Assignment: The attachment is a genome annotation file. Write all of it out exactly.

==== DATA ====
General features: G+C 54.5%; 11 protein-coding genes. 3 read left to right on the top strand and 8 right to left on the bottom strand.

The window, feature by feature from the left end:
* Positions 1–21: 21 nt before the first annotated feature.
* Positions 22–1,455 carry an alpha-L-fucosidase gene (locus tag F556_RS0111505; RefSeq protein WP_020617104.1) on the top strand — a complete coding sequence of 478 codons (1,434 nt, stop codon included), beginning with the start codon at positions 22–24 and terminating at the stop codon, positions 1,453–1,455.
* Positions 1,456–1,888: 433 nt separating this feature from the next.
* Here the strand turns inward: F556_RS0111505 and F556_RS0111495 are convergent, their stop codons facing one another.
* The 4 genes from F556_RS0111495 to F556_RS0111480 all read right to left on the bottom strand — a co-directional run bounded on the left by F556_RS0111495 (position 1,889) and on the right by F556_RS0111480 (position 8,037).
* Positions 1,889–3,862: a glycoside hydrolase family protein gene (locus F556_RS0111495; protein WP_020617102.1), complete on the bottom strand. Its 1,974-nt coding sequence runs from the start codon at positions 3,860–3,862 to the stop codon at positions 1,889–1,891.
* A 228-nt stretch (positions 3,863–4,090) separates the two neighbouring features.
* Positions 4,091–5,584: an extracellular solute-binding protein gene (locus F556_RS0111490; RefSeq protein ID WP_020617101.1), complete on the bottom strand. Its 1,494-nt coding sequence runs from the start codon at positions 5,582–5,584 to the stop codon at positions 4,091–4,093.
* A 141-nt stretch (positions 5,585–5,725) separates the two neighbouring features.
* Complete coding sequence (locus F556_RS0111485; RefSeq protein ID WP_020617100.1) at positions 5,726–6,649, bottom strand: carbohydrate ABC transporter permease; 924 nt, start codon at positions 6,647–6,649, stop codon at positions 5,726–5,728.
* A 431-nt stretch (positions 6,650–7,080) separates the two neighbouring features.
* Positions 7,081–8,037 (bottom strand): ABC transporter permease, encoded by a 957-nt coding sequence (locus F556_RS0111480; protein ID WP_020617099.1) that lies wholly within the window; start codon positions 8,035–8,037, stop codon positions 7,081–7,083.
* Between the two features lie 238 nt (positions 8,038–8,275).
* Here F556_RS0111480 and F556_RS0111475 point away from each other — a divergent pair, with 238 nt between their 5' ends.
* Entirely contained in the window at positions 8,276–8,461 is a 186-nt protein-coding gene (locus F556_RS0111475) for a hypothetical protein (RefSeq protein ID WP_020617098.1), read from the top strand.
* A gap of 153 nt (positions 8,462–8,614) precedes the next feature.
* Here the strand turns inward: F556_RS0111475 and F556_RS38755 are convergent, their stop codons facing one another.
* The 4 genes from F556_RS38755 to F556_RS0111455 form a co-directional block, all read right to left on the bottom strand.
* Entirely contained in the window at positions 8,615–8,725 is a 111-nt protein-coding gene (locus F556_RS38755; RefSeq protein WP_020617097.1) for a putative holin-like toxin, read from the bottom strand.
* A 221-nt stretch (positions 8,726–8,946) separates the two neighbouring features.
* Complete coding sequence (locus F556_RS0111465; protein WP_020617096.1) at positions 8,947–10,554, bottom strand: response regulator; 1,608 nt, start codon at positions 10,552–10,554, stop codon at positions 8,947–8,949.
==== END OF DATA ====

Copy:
General features: G+C 54.5%; 11 protein-coding genes. 3 read left to right on the top strand and 8 right to left on the bottom strand.

The window, feature by feature from the left end:
* Positions 1–21: 21 nt before the first annotated feature.
* Positions 22–1,455 carry an alpha-L-fucosidase gene (locus tag F556_RS0111505; RefSeq protein WP_020617104.1) on the top strand — a complete coding sequence of 478 codons (1,434 nt, stop codon included), beginning with the start codon at positions 22–24 and terminating at the stop codon, positions 1,453–1,455.
* Positions 1,456–1,888: 433 nt separating this feature from the next.
* Here the strand turns inward: F556_RS0111505 and F556_RS0111495 are convergent, their stop codons facing one another.
* The 4 genes from F556_RS0111495 to F556_RS0111480 all read right to left on the bottom strand — a co-directional run bounded on the left by F556_RS0111495 (position 1,889) and on the right by F556_RS0111480 (position 8,037).
* Positions 1,889–3,862: a glycoside hydrolase family protein gene (locus F556_RS0111495; protein WP_020617102.1), complete on the bottom strand. Its 1,974-nt coding sequence runs from the start codon at positions 3,860–3,862 to the stop codon at positions 1,889–1,891.
* A 228-nt stretch (positions 3,863–4,090) separates the two neighbouring features.
* Positions 4,091–5,584: an extracellular solute-binding protein gene (locus F556_RS0111490; RefSeq protein ID WP_020617101.1), complete on the bottom strand. Its 1,494-nt coding sequence runs from the start codon at positions 5,582–5,584 to the stop codon at positions 4,091–4,093.
* A 141-nt stretch (positions 5,585–5,725) separates the two neighbouring features.
* Complete coding sequence (locus F556_RS0111485; RefSeq protein ID WP_020617100.1) at positions 5,726–6,649, bottom strand: carbohydrate ABC transporter permease; 924 nt, start codon at positions 6,647–6,649, stop codon at positions 5,726–5,728.
* A 431-nt stretch (positions 6,650–7,080) separates the two neighbouring features.
* Positions 7,081–8,037 (bottom strand): ABC transporter permease, encoded by a 957-nt coding sequence (locus F556_RS0111480; protein ID WP_020617099.1) that lies wholly within the window; start codon positions 8,035–8,037, stop codon positions 7,081–7,083.
* Between the two features lie 238 nt (positions 8,038–8,275).
* Here F556_RS0111480 and F556_RS0111475 point away from each other — a divergent pair, with 238 nt between their 5' ends.
* Entirely contained in the window at positions 8,276–8,461 is a 186-nt protein-coding gene (locus F556_RS0111475) for a hypothetical protein (RefSeq protein ID WP_020617098.1), read from the top strand.
* A gap of 153 nt (positions 8,462–8,614) precedes the next feature.
* Here the strand turns inward: F556_RS0111475 and F556_RS38755 are convergent, their stop codons facing one another.
* The 4 genes from F556_RS38755 to F556_RS0111455 form a co-directional block, all read right to left on the bottom strand.
* Entirely contained in the window at positions 8,615–8,725 is a 111-nt protein-coding gene (locus F556_RS38755; RefSeq protein WP_020617097.1) for a putative holin-like toxin, read from the bottom strand.
* A 221-nt stretch (positions 8,726–8,946) separates the two neighbouring features.
* Complete coding sequence (locus F556_RS0111465; protein WP_020617096.1) at positions 8,947–10,554, bottom strand: response regulator; 1,608 nt, start codon at positions 10,552–10,554, stop codon at positions 8,947–8,949.